Parasite won the Palme d’Or at Cannes; the most prestigious award of the festival. It took third place in audience choice at TIFF, the Toronto International Film Festival. The movie has been slowly rolled out across the United States, starting October 13th. It finally made it to St Louis November 14th. On its way to St Louis, it has been setting records for revenue per screen. The hype and buzz surrounding this movie have been overwhelming. I could not get to a theater fast enough to see it.
The bulk of the buzz around this movie is to go see it without knowing much about it. This is very similar to Sorry to Bother You. Parasite is very hard to pin down to one genre. It touches on drama, comedy, horror, thriller, and pretty much any other genre you can think of. The transitions between genres are seamless. This film is truly unlike anything else I have seen. You should stop reading at this point and go see it; then come back for the discussion below.
I was getting frustrated that I could not see this movie for so long. I kept hearing about it for over a month. Having seen it, it was well worth the hype. As an international film, I was surprised to see that the theater was at capacity when I saw it. It was fun to have a full house, especially when the entire theater erupted into laughter or gasps.
Bong Joon Ho wrote and directed Parasite. Snowpiercer was also written and directed by Bong. Both films deal with class differences. Snowpiercer is set in a dystopian future were inequalities that exist today are amplified. Parasite takes a much more nuanced approach that leaves plenty of room for interpretation. I appreciated the latitude afforded to me by Bong in Parasite.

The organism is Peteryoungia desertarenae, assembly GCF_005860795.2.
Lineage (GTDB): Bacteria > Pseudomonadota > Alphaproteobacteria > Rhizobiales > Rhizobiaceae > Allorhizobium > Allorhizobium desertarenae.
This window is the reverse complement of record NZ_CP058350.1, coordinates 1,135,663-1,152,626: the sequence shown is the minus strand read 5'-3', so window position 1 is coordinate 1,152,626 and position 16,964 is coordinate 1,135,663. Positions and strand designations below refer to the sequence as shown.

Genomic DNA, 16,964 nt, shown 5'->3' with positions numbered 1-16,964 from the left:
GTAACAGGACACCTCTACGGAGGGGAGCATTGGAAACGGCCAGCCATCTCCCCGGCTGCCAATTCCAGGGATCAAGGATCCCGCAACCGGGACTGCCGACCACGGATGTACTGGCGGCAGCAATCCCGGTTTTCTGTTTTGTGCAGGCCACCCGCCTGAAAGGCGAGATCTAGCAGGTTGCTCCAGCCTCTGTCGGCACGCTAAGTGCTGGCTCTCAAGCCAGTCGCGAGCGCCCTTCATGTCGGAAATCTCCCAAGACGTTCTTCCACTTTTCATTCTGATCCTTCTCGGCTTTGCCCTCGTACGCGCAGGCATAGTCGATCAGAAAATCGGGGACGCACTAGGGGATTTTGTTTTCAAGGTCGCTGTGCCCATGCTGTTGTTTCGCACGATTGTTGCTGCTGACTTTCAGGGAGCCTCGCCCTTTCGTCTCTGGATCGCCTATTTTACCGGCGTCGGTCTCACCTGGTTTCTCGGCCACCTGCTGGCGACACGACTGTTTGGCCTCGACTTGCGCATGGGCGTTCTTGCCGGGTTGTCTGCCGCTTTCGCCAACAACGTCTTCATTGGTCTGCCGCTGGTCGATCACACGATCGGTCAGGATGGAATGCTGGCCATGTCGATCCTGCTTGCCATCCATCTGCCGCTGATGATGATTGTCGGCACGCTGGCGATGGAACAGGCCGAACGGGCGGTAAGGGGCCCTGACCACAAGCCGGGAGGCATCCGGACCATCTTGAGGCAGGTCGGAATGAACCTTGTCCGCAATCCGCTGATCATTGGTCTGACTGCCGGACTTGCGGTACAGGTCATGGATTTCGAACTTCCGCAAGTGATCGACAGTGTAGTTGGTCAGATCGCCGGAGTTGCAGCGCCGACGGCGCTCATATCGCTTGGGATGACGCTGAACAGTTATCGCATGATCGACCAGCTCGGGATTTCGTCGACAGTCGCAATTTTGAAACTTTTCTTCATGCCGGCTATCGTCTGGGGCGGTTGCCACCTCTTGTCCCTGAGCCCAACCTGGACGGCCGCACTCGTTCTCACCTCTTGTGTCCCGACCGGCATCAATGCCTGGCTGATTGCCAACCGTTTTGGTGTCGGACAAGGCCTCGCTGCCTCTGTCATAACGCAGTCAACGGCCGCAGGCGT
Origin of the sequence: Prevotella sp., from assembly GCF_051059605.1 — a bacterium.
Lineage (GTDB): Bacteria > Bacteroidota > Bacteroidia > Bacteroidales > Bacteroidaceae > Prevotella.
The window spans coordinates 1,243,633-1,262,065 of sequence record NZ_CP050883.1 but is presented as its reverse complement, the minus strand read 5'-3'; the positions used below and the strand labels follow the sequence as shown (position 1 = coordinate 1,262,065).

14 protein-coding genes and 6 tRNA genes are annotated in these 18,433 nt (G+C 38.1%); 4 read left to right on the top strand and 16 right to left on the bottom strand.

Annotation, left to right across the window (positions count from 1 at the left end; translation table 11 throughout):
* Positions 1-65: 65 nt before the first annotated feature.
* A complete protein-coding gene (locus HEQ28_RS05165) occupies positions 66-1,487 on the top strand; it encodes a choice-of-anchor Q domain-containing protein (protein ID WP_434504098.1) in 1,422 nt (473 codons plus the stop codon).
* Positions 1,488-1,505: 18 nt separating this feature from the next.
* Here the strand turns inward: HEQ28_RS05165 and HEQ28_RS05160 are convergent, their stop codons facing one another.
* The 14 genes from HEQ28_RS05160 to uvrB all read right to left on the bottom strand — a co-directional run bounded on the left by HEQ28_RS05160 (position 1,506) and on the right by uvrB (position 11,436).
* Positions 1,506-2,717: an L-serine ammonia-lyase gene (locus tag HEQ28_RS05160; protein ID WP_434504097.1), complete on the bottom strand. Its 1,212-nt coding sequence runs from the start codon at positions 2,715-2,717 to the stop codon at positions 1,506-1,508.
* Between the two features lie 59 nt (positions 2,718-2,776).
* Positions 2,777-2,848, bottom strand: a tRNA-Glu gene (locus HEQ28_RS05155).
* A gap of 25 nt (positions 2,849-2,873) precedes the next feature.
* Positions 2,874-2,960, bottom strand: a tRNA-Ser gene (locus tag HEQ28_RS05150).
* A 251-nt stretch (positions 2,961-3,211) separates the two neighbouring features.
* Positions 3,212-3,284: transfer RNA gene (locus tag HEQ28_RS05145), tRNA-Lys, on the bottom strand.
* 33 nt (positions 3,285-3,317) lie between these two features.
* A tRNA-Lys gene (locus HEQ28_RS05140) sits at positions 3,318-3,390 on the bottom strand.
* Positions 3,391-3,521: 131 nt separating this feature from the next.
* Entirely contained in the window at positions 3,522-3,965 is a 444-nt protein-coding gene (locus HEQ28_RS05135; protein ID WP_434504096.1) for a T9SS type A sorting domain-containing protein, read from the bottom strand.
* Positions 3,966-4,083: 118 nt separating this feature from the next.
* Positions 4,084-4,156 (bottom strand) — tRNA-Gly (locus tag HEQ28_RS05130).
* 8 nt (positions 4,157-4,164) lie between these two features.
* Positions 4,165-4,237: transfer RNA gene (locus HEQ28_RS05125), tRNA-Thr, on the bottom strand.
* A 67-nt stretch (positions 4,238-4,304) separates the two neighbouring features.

I had no idea where this rollercoaster of a movie was headed. I was buckled into my seat and enjoying every second of the ride. Every twist and turn linked up so well, yet remained un-expected. The biggest twist in the movie had my jaw-dropping. It shook up the entire movie and reset all of my expectations.
The climactic finish of the movie was good. I am still struggling a little bit with Kim Ki-taek’s motivation at the end of the movie. It felt like more of a turn than he would take given his character’s moves up to that point. I can understand his emotional control being compromised after the night he just had, but he went further than I would expect. Perhaps that was the final gift of the movie giving me an unexpected twist.
Movies like Parasite are few and far between. Generating buzz at the level of Parasite is unparalleled as far as I can remember. I think this is the Oscar winner for Best International Film. A nomination for best picture is also likely, but I doubt the academy will give it the win based on their history. Go see this movie, please.